The COVID-19 global pandemic has forced many businesses to find new ways of delivering their goods and services. For London’s Advanced Composites Training (ACT), that meant developing new digital technology to provide the top-quality instruction that has made the company a global leader in composites training since 1996.
ACT’s recently-launched augmented reality training uses the Microsoft HoloLens2 and software developed by New Brunswick’s Kognitiv Spark to offer live courses to students anywhere in the world.
ACT founder, Wilson Boynton, believes his company is the first to use augmented reality to deliver intensive composites technology training for the aerospace, aviation, automotive, marine and renewable energy industries.
“This is a huge benefit to our clients who are considered essential workers worldwide, but who may not be able to come to London due to travel and quarantine restrictions,” says Boynton. “It also allows us to increase our class sizes since physical distancing is not a factor.”
Composites are fiber-based materials – like carbon fiber – used in the construction of things like airplanes, ships, cars, and wind turbine blades. As the only privately-owned Canadian composites training institute exceeding both Transport Canada and American Federal Aviation Administration standards, ACT works with both civilian and military technicians from more than 39 countries.
ACT offers 17 courses covering all aspects of composites manufacturing and structural repair technologies. Technicians typically travel to London for intense on-site training, which combines a mix of theory and hands-on instruction.
Demand for composites training has remained strong since the beginning of the pandemic, says Boynton, prompting the decision to explore virtual training options. “Augmented reality allows us to project holograms that the instructor sees through the HoloLens,” he says. Students tune in from their laptop or another digital device. “They see exactly what the instructor sees. It’s like having someone looking through your eyes while you are doing the work,” he explains.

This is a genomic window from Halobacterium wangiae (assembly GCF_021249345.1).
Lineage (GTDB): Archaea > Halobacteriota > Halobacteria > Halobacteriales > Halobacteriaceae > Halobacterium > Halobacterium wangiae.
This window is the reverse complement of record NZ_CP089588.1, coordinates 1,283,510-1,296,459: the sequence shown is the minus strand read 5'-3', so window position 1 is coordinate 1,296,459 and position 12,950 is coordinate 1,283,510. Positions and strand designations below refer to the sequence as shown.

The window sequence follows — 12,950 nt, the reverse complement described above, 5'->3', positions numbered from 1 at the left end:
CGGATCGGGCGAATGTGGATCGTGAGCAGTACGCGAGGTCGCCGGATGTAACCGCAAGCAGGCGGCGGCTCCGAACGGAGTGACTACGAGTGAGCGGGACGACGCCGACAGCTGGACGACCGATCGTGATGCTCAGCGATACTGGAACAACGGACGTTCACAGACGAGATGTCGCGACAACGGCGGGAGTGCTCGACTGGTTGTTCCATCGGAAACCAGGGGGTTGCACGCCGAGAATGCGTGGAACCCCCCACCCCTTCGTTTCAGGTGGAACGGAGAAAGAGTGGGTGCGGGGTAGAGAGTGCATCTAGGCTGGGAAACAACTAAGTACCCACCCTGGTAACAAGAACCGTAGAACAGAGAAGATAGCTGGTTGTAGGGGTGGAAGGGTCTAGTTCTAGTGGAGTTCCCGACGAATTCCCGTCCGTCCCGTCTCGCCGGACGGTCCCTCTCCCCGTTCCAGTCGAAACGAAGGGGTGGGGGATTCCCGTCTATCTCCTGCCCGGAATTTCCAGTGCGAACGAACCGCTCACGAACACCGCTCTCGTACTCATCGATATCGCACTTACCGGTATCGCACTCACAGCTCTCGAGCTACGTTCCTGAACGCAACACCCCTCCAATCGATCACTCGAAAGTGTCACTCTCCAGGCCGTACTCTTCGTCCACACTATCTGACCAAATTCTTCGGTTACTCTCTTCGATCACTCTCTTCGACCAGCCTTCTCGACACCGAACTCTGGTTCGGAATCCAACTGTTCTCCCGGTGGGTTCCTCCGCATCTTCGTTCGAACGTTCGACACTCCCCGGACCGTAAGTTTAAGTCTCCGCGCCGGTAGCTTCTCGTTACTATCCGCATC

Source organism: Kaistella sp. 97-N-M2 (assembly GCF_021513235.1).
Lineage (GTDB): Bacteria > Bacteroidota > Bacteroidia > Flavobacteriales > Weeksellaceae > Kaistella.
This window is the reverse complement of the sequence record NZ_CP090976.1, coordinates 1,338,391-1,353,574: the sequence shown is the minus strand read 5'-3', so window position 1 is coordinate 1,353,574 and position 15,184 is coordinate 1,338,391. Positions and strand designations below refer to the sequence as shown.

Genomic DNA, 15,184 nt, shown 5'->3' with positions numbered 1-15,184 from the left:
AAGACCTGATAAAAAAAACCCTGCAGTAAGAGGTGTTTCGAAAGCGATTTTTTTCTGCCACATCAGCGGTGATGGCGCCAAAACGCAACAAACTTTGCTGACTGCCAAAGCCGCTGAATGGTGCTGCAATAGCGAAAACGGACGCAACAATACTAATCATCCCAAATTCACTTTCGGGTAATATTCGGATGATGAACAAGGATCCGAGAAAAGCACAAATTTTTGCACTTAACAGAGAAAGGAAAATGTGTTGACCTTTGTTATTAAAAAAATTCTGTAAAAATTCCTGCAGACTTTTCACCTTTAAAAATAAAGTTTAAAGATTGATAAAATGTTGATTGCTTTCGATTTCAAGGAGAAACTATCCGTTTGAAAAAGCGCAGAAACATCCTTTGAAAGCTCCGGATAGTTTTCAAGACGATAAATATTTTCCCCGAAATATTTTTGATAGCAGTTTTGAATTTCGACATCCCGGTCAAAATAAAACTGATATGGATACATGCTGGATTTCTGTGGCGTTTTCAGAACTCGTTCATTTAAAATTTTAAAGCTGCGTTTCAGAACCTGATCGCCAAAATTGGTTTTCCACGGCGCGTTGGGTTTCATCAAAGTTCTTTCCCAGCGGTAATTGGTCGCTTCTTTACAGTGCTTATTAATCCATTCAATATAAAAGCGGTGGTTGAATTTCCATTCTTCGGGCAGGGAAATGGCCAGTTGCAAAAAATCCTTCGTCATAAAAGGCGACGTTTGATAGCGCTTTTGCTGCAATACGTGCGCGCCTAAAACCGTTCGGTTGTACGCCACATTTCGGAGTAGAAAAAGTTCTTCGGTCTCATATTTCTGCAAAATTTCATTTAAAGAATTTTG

Reaction to ACT’s augmented reality training has been positive. “Clients are very satisfied,” says Boynton. “Students get the experience of being here, without having to travel.”
The launch of augmented reality training is the latest in a number of exciting milestones for ACT.
This February, Boynton enjoyed the thrill of watching NASA’s Perseverance rover land on Mars. Less than two years ago, he was invited to NASA’s Jet Propulsion Laboratory (JPL) to provide training in the composite materials used in its construction. “Composites made the whole thing possible,” he notes.
This April, ACT celebrates 25 years in business. The company plans to celebrate with a 25th Anniversary Virtual Open House on May 11. “People can take a virtual tour of our facility through the use of the HoloLens and learn more about our training options,” Boynton says.
While augmented reality training will continue to allow technicians from around the world to strengthen their composites knowledge without the inconvenience of travel – long after the global pandemic is over – Boynton believes it will never completely replace the in-class experience.
Technicians are tactile learners, augmented reality training is an effective way to deliver the vast majority of the knowledge people need to be comfortable working with composites, but it will never completely replace hands-on learning.